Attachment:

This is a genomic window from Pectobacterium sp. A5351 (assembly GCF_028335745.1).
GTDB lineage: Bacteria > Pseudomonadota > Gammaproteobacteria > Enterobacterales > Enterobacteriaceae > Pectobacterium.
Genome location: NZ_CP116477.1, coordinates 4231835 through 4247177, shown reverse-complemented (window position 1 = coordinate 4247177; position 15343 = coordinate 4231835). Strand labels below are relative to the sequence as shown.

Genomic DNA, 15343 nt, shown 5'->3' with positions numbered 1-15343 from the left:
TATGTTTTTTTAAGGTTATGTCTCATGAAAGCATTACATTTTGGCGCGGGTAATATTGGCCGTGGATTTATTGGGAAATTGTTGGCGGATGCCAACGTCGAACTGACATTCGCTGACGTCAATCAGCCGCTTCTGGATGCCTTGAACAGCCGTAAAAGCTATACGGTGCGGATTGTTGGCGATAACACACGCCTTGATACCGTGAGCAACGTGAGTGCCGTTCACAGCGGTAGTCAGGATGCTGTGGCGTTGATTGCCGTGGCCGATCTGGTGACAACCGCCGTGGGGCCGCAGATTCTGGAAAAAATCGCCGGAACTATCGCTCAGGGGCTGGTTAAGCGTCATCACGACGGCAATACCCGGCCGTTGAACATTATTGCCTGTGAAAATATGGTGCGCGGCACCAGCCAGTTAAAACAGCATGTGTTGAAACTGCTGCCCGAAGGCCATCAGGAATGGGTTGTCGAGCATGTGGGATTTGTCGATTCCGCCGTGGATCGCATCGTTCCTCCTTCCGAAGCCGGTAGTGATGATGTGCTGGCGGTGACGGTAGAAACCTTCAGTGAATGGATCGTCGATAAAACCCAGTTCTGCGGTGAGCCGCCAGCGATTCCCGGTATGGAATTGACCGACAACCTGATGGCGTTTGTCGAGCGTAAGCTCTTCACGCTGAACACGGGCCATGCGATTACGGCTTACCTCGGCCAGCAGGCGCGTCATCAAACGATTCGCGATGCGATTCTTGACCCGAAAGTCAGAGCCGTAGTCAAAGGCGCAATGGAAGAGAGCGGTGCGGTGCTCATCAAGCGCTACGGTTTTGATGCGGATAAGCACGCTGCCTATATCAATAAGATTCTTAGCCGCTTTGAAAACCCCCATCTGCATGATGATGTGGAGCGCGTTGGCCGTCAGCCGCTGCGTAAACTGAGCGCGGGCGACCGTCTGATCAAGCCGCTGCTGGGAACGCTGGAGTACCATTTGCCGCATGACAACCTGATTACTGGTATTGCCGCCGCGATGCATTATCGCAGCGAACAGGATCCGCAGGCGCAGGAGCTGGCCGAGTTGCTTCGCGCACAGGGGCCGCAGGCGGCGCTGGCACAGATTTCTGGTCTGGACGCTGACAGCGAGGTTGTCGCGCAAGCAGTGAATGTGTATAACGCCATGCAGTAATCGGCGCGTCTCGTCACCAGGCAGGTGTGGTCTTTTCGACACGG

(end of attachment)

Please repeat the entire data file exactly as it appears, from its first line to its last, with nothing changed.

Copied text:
This is a genomic window from Pectobacterium sp. A5351 (assembly GCF_028335745.1).
GTDB lineage: Bacteria > Pseudomonadota > Gammaproteobacteria > Enterobacterales > Enterobacteriaceae > Pectobacterium.
Genome location: NZ_CP116477.1, coordinates 4231835 through 4247177, shown reverse-complemented (window position 1 = coordinate 4247177; position 15343 = coordinate 4231835). Strand labels below are relative to the sequence as shown.

Genomic DNA, 15343 nt, shown 5'->3' with positions numbered 1-15343 from the left:
TATGTTTTTTTAAGGTTATGTCTCATGAAAGCATTACATTTTGGCGCGGGTAATATTGGCCGTGGATTTATTGGGAAATTGTTGGCGGATGCCAACGTCGAACTGACATTCGCTGACGTCAATCAGCCGCTTCTGGATGCCTTGAACAGCCGTAAAAGCTATACGGTGCGGATTGTTGGCGATAACACACGCCTTGATACCGTGAGCAACGTGAGTGCCGTTCACAGCGGTAGTCAGGATGCTGTGGCGTTGATTGCCGTGGCCGATCTGGTGACAACCGCCGTGGGGCCGCAGATTCTGGAAAAAATCGCCGGAACTATCGCTCAGGGGCTGGTTAAGCGTCATCACGACGGCAATACCCGGCCGTTGAACATTATTGCCTGTGAAAATATGGTGCGCGGCACCAGCCAGTTAAAACAGCATGTGTTGAAACTGCTGCCCGAAGGCCATCAGGAATGGGTTGTCGAGCATGTGGGATTTGTCGATTCCGCCGTGGATCGCATCGTTCCTCCTTCCGAAGCCGGTAGTGATGATGTGCTGGCGGTGACGGTAGAAACCTTCAGTGAATGGATCGTCGATAAAACCCAGTTCTGCGGTGAGCCGCCAGCGATTCCCGGTATGGAATTGACCGACAACCTGATGGCGTTTGTCGAGCGTAAGCTCTTCACGCTGAACACGGGCCATGCGATTACGGCTTACCTCGGCCAGCAGGCGCGTCATCAAACGATTCGCGATGCGATTCTTGACCCGAAAGTCAGAGCCGTAGTCAAAGGCGCAATGGAAGAGAGCGGTGCGGTGCTCATCAAGCGCTACGGTTTTGATGCGGATAAGCACGCTGCCTATATCAATAAGATTCTTAGCCGCTTTGAAAACCCCCATCTGCATGATGATGTGGAGCGCGTTGGCCGTCAGCCGCTGCGTAAACTGAGCGCGGGCGACCGTCTGATCAAGCCGCTGCTGGGAACGCTGGAGTACCATTTGCCGCATGACAACCTGATTACTGGTATTGCCGCCGCGATGCATTATCGCAGCGAACAGGATCCGCAGGCGCAGGAGCTGGCCGAGTTGCTTCGCGCACAGGGGCCGCAGGCGGCGCTGGCACAGATTTCTGGTCTGGACGCTGACAGCGAGGTTGTCGCGCAAGCAGTGAATGTGTATAACGCCATGCAGTAATCGGCGCGTCTCGTCACCAGGCAGGTGTGGTCTTTTCGACACGG